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Friday, October 19, 2012

Walking for a cause close to home.

The first year I did the Terry Fox Run, I didn't know my dad was sick. The next year, he had just found out he was terminal. And as I rounded the bend on the last stretch, I could see him standing near the finish line, waiting for me. By the next Terry Fox Run, Dad was gone.

I tend to daydream, and fall behind on these walks. So I'm usually on my own after the pack leaves me behind. That last year I did the Terry Fox Run, I was left alone with my thoughts, walking through the streets I grew up on. With my Dad. I cried the whole way.

The big fundraising walk to end women's cancers was cancelled in Ottawa this year. So Kemptville planned their own. And even better, the money stays here, in our hospital. I liked the idea of raising money so that women in North Grenville can get their mammograms here, with state-of-the-art equipment, in a comfortable environment. We all have to get these tests done when we reach a certain age. We might as well make the best of it. Kemptville District Hospital has gone one step further: when you come here to get your mammogram done, you will be wrapped in a plush, fluffy robe. It sounds more like a spa than a hospital. I love it.

I was ready to pledge support to the walkers but I had no intention of walking myself - not after that last teary episode. And then Tracy contacted me. I have known Tracy Gourdine-Campagna for as long as I can remember, because our parents used to double-date when they were young and they remained good friends as they raised families. I remember visits to her family farm in Richmond, where they had horses. After high school I lost track of Tracy. But I know that at the age of 19 she lost her Dad, to cancer. He was sick just three months. We have that in common now. Four years ago I lost my Dad to cancer, after just four months of illness. Tracy's mother and sister are also undergoing treatment for cancer now. Tracy told me she would walk with me in the Kemptville fundraiser, and so we signed up for the 10k.
My dog trains me almost daily on our 4k walk so I was pretty sure I could handle the 10k. On Saturday I showed up at the hospital start line and there was Tracy, decked out head-to-toe in pink. Note to self for next year: collect crazy pink stuff to wear. I never quite understood why people would want to form teams, train for weeks and then walk 30 clicks in one punishing day. I get it now. It's all about moral support, the sisterhood, girl power. Save the Boobies! Yes, you are quite welcome to do your fundraising and write a check to the hospital at any time. But doing the walk as part of the group is quite an experience.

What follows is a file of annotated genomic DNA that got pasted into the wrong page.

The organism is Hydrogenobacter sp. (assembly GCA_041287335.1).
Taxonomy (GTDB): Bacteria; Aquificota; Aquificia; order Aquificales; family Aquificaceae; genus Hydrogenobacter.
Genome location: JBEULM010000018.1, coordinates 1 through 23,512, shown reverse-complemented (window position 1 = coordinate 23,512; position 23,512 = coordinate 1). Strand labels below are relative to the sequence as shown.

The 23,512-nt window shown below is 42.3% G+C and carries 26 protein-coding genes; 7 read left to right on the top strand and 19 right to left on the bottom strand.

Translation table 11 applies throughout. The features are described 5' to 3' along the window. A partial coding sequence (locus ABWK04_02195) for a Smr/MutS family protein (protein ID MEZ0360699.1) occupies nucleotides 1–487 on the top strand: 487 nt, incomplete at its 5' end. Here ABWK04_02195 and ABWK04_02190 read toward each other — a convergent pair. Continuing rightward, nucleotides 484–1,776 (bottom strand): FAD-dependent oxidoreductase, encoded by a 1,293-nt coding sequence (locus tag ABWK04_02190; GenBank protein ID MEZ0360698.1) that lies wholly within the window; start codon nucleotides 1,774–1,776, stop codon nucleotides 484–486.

Tracy and I did our stretches with the other fifty walkers, motivating dance music pulsating behind us, and we burst out of the starting gate with the others as the screaming horn was sounded. As we rounded the bend on the first stretch through the college grounds and headed into the forest, deep in conversation, we fell behind. Thank goodness for road signs and helpful guides at every major turn. We walked up to the North end of town, grabbed some water at the halfway point and continued through the Ferguson Forest Centre. The sun shone down on us and it was a beautiful day for a walk, and a talk.

As we crossed the finish line back at the hospital, the host from In Stride events announced our names over the speakers and everyone cheered. Well that was fun. The Manotick Village Butcher treated us to burgers, sausages and pulled pork sandwiches. Prizes were awarded for top fundraisers, and the girls wearing the most pink. Masseurs had their tables out to offer massages to the walkers. Everyone took photos, compared notes and said goodbye til next year.

Tracy and I stretched out our tired legs and then headed to the pub for a beer. The only complaint I have about the whole afternoon is that it just wasn't long enough. Next year we are doing the 30k.

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